Dwight Bunn easily becomes breathless and says he has lung scarring from exposure during chemical tests conducted in secrecy on troops while he was stationed at the Army's Dugway Proving Ground in Tooele County from 1962 to 1963.
David W. Davidson tried to hold his breath while being gassed at Dugway back in 1961. But he now has a laundry list of health maladies, any one of which may be connected to that day 47 years ago.
A doctor told Samuel Waller Anderson Jr. that the peripheral neuropathy in his feet and numbness in his hands was caused by some kind of exposure to chemicals. Anderson was stationed at Dugway from 1952 to 1956 and also was a guinea pig during tests at the isolated 1,300-square-mile Army base.
Government records show there may be hundreds, possibly thousands, more veterans like Anderson and Bunn soldiers who were told shadowy military tests at Dugway and elsewhere wouldn't hurt them but who decades later can't explain what's happening to their bodies.
The claims made by Bunn, Davidson and Anderson are also the type of stories that the Department of Defense and Department of Veterans Affairs want to hear. Both departments in September set up a Web site, fhp.osd.mil/CBexposures, which is partly intended to jog the memories of former soldiers, most of whom are now in their 60s and 70s.
The Web site details what types of chemical and biological agents were used in myriad tests at Dugway and other military bases and even at sea. The tests all took place toward the end of World War II and during the Cold War from the 1950s to the 1970s.
Back then, subjects used in the tests were told to keep quiet, and for decades, most stayed true to their government's heavy-handed request. In some tests, soldiers simply weren't told what was happening at the time, and to this day, they still don't know much about what went on.
As of this month, the Defense Department had received e-mails from 119 individuals who had visited the Web site. Department officials had responded to 107 of the inquiries, in some cases directing vets to VA sources for help with filing claims.
A telephone hotline listed at the site has drawn 43 calls. Out of 614 benefit claims filed with the VA attempting to link old military tests with current health issues, 39 have been granted, according to a Defense Department official over health affairs.
Washington-based VA spokesman Jim Benson said that vets need to be patient as the VA works with the Defense Department, which has the records on all those old tests.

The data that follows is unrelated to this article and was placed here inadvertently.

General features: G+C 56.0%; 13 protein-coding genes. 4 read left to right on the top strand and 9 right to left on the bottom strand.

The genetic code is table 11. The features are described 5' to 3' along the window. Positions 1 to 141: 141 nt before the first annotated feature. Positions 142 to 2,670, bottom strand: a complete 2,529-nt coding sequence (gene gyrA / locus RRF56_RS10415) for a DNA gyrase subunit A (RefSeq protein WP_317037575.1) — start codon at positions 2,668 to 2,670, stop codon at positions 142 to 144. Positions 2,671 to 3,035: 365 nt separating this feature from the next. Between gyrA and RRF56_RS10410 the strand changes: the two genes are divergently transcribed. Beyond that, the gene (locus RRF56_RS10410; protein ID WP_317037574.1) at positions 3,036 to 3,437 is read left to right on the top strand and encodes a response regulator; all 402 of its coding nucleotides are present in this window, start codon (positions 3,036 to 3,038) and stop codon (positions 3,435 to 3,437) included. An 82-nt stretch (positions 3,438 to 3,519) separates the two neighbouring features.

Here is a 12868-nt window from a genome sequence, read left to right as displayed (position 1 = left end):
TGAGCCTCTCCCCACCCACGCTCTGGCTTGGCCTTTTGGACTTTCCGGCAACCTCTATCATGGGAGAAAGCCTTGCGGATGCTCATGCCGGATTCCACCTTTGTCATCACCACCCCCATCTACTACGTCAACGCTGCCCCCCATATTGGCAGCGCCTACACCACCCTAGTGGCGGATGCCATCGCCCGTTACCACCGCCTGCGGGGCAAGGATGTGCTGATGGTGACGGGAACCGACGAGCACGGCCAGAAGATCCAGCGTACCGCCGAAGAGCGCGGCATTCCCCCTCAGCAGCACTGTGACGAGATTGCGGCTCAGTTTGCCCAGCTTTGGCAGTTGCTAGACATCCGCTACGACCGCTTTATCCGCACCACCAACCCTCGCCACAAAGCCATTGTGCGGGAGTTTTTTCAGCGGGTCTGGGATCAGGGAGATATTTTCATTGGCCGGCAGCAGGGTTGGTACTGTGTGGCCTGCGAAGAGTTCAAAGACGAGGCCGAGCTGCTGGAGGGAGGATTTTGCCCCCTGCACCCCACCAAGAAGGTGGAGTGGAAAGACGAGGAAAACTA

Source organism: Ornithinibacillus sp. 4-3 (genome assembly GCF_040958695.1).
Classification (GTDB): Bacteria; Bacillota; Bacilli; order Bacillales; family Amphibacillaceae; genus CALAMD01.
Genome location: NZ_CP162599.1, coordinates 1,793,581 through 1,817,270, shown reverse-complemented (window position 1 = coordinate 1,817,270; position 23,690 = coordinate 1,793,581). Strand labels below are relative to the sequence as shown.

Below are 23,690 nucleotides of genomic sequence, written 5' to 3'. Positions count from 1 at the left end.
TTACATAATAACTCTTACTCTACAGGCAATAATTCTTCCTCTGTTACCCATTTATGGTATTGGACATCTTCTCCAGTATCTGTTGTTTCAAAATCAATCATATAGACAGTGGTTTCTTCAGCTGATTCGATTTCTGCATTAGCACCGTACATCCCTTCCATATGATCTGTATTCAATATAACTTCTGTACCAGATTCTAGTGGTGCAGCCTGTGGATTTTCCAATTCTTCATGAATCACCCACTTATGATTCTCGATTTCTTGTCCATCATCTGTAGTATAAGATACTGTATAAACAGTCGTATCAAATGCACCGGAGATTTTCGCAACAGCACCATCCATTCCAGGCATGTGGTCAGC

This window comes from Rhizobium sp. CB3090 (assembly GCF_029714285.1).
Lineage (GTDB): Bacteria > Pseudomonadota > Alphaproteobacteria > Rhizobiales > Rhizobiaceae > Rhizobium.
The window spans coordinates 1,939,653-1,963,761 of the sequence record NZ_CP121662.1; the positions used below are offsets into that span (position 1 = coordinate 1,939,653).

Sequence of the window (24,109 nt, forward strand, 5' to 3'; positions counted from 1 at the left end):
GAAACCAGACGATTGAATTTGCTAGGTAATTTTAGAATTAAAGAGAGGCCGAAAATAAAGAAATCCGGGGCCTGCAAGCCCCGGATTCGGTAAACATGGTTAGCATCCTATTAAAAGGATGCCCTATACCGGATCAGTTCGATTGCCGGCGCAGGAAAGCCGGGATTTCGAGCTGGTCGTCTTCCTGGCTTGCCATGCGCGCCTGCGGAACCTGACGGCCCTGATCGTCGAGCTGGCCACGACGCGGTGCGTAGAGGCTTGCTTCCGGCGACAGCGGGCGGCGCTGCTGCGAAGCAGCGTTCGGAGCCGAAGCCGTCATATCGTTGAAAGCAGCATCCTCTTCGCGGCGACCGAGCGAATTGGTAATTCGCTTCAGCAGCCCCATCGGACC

"They should be encouraged that the VA is very much on their side," Benson said. The key, he added, is starting with the Defense Department to get the process rolling.
The Defense Department official said her department is working closely with the VA to provide that agency with information about decades-old tests, many of which until only recently were classified. Some of the information the departments need is hard to come by.
"The investigation at Dugway is not done," said Dr. Michael Kilpatrick, Defense Department Military Health System director of strategic communications.
All of the unclassified testing has been identified, and most of all of those names are collected, he said this month. "They are really just getting started with the classified testing, so it may be a year before that work is done," he said. "There's no way to estimate how many tests or how many people."
Kilpatrick said that if there is a "preponderance of evidence," or a 50 percent chance or more, that a claim might be connected to military service, that person will get help through the VA.
But at least a few former soldiers say they feel like lab rats again, giving the government what it wants but getting little in return.
A chemical-weapons race
As of this past June, the U.S. Force Health and Readiness Programs counted 10,500 veterans who may have been exposed to toxic chemicals during more than two decades of tests, which government officials say are no longer conducted on humans.
The tests during the 1950s and 1960s came after the world had already seen the horrors of chemical warfare. The U.S. government estimates there were 90,000 deaths and over 1 million casualties during World War I from chemical agents. By the end of WWII, the U.S., Russia and Germany were fully engaged in a race to develop the nastiest types of chemical and biological agents they could find to use against their enemies.
"As part of this accelerated program, experiments used service members as human volunteers to determine the effects of chemical agents, as well as to develop therapeutics and prophylactics," Defense Department officials now admit on their new Web site.
Real health problems, regardless of whether they are proven to be service-connected, are not going away for soldiers who were part of the tests at Dugway and elsewhere.
Bunn, 64, doesn't figure the Defense Department or VA will come through for him, but he's trying, hopeful he'll get the benefits he thinks he deserves.
He now lives in North Bend, Wash. Decades ago, he took part in Project 112, which spawned Project SHAD (Shipboard Hazard and Defense). Those projects were designed to test defenses against chemical and biological warfare on land and at sea. Many of Project 112's tests were conducted at Dugway.
Bunn said he's been trying since 2002 to get the VA to pay for tests on his lungs that will determine the best treatment options. His lung scarring makes it hard for him to exhale, although he inhales with relative ease.
To date, he has had to pay about $3,000 out of pocket for tests. A simple walk to the mailbox or playing with his granddaughter leaves the former private first class struggling to breathe. He wants relief.
Bunn said the VA has told him that his condition is related to exposure to asbestos during childhood. He disagrees, pointing to a time at Dugway when he spent a week in the hospital after one test.
"I'm not even sure what they were testing," Bunn said. "They told me when they let me out that my lungs would not function correctly. But they had the greatness to write it up as an upper respiratory infection."